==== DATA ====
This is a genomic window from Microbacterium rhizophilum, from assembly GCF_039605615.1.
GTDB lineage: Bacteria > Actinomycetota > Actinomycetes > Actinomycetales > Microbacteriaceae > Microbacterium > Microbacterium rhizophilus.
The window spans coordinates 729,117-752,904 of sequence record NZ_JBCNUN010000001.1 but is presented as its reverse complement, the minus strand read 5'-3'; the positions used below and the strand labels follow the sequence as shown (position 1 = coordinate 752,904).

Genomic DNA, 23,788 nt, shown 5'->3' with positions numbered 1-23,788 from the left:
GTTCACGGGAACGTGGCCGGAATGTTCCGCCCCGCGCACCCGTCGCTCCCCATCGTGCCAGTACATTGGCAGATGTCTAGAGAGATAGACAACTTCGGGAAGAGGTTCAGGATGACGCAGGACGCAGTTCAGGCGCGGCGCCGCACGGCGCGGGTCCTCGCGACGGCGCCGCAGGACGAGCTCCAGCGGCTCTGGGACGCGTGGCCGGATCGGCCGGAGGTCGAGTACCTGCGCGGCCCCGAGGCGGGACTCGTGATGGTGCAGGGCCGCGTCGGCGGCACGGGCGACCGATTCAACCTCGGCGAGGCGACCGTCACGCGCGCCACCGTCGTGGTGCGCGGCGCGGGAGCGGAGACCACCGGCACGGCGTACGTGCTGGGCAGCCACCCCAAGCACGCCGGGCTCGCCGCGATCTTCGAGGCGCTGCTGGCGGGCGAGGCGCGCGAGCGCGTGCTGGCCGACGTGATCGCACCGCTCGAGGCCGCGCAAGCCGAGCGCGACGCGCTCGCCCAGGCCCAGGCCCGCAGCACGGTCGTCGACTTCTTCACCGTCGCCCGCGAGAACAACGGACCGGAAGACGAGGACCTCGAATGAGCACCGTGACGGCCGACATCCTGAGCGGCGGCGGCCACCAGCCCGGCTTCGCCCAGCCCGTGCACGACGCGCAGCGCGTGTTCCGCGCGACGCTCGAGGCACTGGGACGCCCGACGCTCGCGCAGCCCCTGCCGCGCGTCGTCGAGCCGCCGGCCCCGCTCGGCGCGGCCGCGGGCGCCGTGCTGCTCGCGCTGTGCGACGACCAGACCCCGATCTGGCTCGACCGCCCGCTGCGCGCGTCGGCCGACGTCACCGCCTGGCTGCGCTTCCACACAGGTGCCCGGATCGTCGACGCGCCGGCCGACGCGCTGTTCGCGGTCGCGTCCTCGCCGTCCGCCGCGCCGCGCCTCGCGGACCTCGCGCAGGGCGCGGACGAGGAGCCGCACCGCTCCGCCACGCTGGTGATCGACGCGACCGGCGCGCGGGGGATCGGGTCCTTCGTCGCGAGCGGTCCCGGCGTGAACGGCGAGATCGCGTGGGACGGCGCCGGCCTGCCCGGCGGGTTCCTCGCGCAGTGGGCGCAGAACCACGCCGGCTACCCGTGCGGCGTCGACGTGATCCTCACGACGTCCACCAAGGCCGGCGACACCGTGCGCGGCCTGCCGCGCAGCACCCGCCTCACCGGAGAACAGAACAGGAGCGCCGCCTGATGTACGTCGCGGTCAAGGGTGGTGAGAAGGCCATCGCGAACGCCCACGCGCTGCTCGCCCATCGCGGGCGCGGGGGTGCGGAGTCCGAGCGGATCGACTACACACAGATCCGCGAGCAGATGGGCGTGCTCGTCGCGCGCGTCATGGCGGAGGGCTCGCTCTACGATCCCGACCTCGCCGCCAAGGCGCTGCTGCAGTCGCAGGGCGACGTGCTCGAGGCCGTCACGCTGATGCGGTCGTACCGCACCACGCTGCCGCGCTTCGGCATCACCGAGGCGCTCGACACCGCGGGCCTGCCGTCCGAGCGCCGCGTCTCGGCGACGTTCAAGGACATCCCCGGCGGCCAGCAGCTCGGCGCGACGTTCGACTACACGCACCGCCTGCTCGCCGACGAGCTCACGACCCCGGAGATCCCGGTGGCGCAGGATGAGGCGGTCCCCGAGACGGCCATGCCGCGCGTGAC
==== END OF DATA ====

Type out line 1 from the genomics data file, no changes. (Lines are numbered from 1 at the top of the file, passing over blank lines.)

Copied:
This is a genomic window from Microbacterium rhizophilum, from assembly GCF_039605615.1.